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UnHackMe by Greatis Software


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#1 TimYH

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Posted 23 July 2010 - 09:43 AM

I remember a few years ago when my computer caught a nasty virus I somehow stumbled upon this program to remove the rootkit. It worked like a charm actually but whenever I go back the website and look at it, I always feel like that it is very suspect looking and am unsure of it. I keep a downloaded copy on my external just in case, but I rarely ever bring it out to clean computers. I spoke with a family friend of mine who runs his own PC Warehouse and regularly deals with Malware, Virus, and Rootkit removal (actually he taught me most of the methods I have been using to clean computers myself) and he never heard of the program. And when I showed it to him, he was more or less unimpressed actually.

Has anyone else used it or had experience with it? General thoughts about Greatis products (which I have never heard of besides UnHackme).
I like to think I know a bit about computers, I apologize if my advice is not sound or clear. I try my best to give good answers.

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#2 quietman7

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Posted 24 July 2010 - 12:29 PM

Greatis is a reputable site and UnHackMe can be effective if you know how to use it.

If you're unsure how to use a particular Anti-rootkit (ARK) tool or interpret the log it generates, then you should not be using it. Some ARK tools are intended for advanced users or to be used under the guidance of an expert who can interpret the log results. Arks are powerful tools and using them incorrectly could lead to disastrous problems with your operating system. Most of the more effective ARK tools should only be used under the guidance of an expert who knows how to investigate its log for malicious entries before taking any removal action.

Why? Not all hidden components detected by anti-rootkit (ARK) scanners and security tools are malicious. It is normal for a Firewall, anti-virus and anti-malware software, CD Emulators, virtual machines, sandboxes and Host based Intrusion Prevention Systems (HIPS) to exhibit rootkit-like behavior or hook into the OS kernal/SSDT (System Service Descriptor Table) in order to protect your system. SSDT is a table that stores addresses of functions that are used by Windows. Whenever a function is called, Windows looks in this table to find the address for it. Both legitimate programs and rootkits can hook into and alter this table.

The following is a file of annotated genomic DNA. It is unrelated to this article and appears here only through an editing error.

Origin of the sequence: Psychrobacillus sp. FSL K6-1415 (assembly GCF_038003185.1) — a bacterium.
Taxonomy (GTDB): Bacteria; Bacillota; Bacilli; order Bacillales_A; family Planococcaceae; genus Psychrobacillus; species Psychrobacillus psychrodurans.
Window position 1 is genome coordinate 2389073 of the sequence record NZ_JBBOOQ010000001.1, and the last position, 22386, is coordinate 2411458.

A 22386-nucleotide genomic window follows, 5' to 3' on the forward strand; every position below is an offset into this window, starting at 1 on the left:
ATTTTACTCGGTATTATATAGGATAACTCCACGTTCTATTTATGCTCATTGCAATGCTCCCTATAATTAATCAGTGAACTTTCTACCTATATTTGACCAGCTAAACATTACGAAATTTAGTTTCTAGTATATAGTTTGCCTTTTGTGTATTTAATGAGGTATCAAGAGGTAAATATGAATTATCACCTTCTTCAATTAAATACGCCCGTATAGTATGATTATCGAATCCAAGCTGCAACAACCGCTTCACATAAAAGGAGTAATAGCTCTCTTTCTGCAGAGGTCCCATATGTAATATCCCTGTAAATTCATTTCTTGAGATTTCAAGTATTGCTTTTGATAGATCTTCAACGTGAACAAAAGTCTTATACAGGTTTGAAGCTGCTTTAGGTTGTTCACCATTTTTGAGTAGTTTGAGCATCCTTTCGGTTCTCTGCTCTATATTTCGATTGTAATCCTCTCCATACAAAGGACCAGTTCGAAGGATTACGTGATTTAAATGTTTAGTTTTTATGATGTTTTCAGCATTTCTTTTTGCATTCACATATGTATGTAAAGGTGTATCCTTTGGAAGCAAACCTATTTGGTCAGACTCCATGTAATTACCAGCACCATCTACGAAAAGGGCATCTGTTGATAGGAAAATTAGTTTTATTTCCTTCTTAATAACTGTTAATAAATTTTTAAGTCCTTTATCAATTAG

API Kernel hooks are not always bad since some system monitoring software and security tools use them as well. If no hooks are active on a system it means that all system services are handled by ntoskrnl.exe which is a base component of Windows operating systems and the process used in the boot-up cycle of a computer. ARK scanners do not differentiate between what is good and what is bad...they only report what is found. Therefore, even on a clean system some hidden essential components may be detected when performing a scan to check for the presence of rootkits. As such, you should not be alarmed if you see any hidden entries created by legitimate programs after performing a scan.

In most cases further investigation is required after the initial ARK scan by someone trained in rootkit detection or with advanced knowledge of the operating system. Report logs need to be analyzed and detected components identified in order to determined if they are benign, system critical or malevolent before attempted removal. Using an ARK scanner without knowing how to tell the difference between legitimate and malicious entries can be dangerous if a critical component is incorrectly removed.

There are many free anti-rootkit tools but some of them require a certain level of expertise and investigative ability to use. These are a few of the easier ARKS for novice users:-- Note: Malwarebytes Anti-Malware uses a proprietary low level driver (similar to some ARK detectors) to locate hidden files and special techniques which enable it to detect a wide spectrum of threats including active rootkits. SUPERAntiSpyware Free offers technology to deal with rootkit infections as well.
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